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“The pandemic gave us a chance to be a bit more with ourselves, forced us to stop and look at how we are doing life individually and in society.”

Said Lisange Tucci, a psychologist, about the pandemic we experienced – and still are experiencing – in the last year (2020).

Humans have always lived and survived many dark moments in the history of their existence and 2020 was, for sure, one of these difficult phases. When everyone was ready for a new year to begin, with a lot of expectations, the world stopped because of a very dangerous and contagious virus. Suddenly all the normal things, such as going to the mall, supermarket, school and work or walking with your dog for a fresh air, were no longer allowed. The real and hard truth is nobody was prepared for not being able to get out of their houses and not seeing anyone.

The scenario of panic, anxiety, worry opened doors for other illnesses, linked to mental health, were quickly spread. A world that was already sick became even sicker. People diagnosed with depression, anxiety and body image-related illnesses increased during the pandemic. After a year of social isolation, the way we see and understand ourselves among others has changed. Issues related to people's self-esteem were much debated and studied by mental health professionals. Hoping to understand the situation we are in, we interviewed Lisange Tucci, a psychologist. [bf_image id="4tpwg3gw3q57fzngmb24m35z"]

First, we wanted to know about the importance of discussing mental health, meanly during the moment we are living in. “Mental health issues are very important to be dealt with at any time” says Lisange, who continues “But with the pandemic, it became obvious that these issues were always overlooked. There was an increase in symptoms related to mental health in the pandemic, but I believe that there was a greater perception and an intensification of what was already there. Our society is sick for a very long time now, so much so that the antidepressant was already one of the best-selling drugs in the world before Covid 19.”, she explains about how the subject was put under the spotlight in the past year.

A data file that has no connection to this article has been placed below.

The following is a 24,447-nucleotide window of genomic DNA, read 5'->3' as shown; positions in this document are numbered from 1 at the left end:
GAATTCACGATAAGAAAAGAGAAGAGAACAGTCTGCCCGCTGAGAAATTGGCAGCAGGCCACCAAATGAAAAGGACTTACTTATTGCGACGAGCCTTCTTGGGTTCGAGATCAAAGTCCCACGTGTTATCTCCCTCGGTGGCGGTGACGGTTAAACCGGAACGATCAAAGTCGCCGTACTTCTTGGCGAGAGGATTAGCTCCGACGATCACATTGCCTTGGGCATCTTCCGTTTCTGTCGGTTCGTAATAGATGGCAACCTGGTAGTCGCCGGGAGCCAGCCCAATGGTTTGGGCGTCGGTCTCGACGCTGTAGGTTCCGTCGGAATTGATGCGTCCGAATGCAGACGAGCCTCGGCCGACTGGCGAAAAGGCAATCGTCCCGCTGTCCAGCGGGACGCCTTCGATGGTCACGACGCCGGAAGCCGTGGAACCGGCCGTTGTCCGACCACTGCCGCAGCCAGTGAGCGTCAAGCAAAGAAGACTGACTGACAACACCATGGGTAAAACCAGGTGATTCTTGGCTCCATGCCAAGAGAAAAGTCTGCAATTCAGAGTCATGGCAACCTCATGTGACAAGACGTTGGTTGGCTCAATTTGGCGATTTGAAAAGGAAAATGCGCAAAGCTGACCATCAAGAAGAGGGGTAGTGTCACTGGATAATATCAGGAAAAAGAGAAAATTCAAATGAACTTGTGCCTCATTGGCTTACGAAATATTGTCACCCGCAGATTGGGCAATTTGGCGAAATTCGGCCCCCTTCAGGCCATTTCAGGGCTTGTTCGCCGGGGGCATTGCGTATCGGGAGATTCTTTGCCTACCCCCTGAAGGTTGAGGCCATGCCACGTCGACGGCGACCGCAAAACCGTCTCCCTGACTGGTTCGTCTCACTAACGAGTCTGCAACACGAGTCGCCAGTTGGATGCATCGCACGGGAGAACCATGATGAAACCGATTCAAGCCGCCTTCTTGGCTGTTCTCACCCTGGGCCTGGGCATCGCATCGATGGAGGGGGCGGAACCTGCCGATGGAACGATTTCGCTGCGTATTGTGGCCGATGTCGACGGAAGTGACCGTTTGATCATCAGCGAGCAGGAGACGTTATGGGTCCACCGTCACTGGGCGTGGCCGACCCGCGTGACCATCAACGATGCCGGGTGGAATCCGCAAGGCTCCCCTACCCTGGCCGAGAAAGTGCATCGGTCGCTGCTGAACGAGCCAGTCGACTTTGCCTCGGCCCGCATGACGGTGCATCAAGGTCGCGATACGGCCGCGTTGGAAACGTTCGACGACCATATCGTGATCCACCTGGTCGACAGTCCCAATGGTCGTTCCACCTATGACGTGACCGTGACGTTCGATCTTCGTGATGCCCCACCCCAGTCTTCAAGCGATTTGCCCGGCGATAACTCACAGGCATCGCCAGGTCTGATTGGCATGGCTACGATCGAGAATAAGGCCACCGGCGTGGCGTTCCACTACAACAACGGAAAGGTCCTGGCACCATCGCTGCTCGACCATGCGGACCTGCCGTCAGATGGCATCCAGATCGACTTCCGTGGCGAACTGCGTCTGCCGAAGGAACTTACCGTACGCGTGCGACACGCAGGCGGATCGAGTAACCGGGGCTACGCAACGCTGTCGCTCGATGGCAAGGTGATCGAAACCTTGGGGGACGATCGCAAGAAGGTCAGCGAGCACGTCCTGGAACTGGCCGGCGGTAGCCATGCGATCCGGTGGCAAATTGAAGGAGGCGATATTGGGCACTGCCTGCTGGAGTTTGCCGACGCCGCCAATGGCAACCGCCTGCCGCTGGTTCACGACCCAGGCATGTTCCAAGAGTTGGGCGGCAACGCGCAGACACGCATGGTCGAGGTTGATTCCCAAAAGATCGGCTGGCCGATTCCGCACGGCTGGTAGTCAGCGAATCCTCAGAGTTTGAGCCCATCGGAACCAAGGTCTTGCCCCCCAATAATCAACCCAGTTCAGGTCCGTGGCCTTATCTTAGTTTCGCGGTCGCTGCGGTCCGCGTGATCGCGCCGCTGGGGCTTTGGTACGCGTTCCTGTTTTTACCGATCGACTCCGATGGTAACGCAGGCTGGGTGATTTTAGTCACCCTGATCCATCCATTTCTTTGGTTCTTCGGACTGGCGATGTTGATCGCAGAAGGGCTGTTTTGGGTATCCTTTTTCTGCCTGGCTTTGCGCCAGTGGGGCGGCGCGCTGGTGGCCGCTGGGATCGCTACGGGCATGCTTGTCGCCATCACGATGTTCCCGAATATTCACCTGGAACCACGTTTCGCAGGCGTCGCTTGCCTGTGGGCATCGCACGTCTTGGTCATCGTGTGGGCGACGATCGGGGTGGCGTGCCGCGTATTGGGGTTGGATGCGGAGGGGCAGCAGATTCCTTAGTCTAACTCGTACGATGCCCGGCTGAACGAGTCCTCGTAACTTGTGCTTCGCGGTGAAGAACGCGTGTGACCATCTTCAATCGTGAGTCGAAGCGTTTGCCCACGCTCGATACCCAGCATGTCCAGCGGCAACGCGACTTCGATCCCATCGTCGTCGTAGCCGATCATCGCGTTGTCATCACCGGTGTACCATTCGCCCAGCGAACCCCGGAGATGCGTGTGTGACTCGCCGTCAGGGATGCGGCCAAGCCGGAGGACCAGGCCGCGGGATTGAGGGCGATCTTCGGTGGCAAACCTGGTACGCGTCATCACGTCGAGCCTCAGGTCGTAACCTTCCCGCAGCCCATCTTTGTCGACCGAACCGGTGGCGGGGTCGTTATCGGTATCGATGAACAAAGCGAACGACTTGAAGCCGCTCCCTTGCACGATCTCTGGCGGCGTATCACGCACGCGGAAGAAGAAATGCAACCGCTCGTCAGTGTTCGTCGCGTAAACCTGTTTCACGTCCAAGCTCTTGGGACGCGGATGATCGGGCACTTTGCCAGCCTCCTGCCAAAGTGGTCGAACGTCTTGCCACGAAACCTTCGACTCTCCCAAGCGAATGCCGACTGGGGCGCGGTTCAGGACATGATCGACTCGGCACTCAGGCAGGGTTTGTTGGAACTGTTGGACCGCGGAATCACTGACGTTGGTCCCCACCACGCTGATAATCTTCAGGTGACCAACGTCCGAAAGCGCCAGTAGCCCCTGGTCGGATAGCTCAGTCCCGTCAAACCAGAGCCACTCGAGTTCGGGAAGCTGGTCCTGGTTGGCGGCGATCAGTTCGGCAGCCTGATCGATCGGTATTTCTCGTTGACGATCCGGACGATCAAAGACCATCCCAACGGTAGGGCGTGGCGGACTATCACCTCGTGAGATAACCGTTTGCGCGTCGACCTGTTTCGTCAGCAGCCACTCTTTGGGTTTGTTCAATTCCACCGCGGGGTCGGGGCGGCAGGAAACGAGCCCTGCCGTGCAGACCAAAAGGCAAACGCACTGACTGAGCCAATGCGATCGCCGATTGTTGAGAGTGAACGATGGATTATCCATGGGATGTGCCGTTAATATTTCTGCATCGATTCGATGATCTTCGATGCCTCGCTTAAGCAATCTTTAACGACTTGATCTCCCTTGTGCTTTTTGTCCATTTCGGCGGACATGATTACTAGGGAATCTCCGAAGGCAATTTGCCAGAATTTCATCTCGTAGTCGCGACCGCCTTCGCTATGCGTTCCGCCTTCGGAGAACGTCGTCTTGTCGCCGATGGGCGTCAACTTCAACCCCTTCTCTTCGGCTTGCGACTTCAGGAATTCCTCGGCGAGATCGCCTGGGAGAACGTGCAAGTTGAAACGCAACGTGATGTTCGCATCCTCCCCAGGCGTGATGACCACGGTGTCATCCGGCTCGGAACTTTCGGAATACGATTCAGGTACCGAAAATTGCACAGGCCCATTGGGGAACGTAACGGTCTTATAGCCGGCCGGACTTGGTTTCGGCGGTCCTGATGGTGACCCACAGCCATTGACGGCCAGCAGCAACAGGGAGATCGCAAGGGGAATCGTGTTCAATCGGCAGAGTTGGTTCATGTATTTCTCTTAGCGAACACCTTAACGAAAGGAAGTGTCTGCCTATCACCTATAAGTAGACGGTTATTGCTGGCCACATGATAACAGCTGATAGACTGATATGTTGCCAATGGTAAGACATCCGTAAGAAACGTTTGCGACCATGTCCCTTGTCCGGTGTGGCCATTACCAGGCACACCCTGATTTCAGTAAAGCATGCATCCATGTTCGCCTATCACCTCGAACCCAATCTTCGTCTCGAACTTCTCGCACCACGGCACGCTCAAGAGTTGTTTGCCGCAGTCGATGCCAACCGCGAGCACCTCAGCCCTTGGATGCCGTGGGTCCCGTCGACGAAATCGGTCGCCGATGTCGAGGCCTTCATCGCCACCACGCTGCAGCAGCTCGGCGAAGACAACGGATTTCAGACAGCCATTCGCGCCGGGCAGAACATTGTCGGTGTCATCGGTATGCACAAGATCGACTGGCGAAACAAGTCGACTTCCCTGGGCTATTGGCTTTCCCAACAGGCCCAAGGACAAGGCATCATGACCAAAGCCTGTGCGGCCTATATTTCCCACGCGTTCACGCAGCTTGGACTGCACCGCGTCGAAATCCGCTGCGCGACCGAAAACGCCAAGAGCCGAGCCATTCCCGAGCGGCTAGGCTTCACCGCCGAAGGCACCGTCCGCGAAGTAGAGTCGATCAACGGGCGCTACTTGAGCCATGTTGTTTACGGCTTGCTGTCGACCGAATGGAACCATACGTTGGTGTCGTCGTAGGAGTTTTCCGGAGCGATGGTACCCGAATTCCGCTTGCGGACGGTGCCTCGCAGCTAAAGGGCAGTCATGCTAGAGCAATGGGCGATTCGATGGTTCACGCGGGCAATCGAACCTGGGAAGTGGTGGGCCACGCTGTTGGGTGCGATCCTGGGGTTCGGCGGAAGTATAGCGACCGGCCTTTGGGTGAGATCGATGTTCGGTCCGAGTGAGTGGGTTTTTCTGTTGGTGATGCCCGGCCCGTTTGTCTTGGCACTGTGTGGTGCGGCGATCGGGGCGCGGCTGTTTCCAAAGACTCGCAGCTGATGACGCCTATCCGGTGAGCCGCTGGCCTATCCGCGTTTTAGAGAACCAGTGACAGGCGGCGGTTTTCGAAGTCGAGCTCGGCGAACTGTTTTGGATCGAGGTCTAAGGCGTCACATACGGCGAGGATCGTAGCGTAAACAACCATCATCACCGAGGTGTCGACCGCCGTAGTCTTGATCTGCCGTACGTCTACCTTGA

An increase of approximately 90% of the cases of depression in the country (according to the Universidade do Estado do Rio de Janeiro) happened and the number of people who suffer from anxiety doubled. Lisange explains why she thinks that the social distancing, despite being a super important preventive measure and necessary to contain Covid-19, has a lot to do with the growth of this mental illnesses: “Of course that with the isolation, the lack of ‘distractions’ that often anesthetized our pains, the internal sensations of inadequacy, of loneliness, of not feeling enough to be loved, increase anxiety because we realize that we don't know how to deal with our problems very well. And we need to learn, for ourselves individually and for social welfare”. She continues, “Treating depression simply with medication does not solve its cause. The ideal is to look inside yourself, for your feelings and anxieties, that is, to work on self-knowledge, as limiting beliefs that imprison us.”

And finally, she says “In the pandemic, when we feel alone, with no possibility of connecting with others and running away from our internal sensations, disconnected from ourselves, the feeling of loneliness ends up being overwhelming and anxiety (which is a fear of what is to come) increases a lot. To deal with the fears of losing a loved one for Covid, financial loss and being alone ended up reminding us of our human vulnerability.” [bf_image id="q8upkp-6lej5k-akv4da"]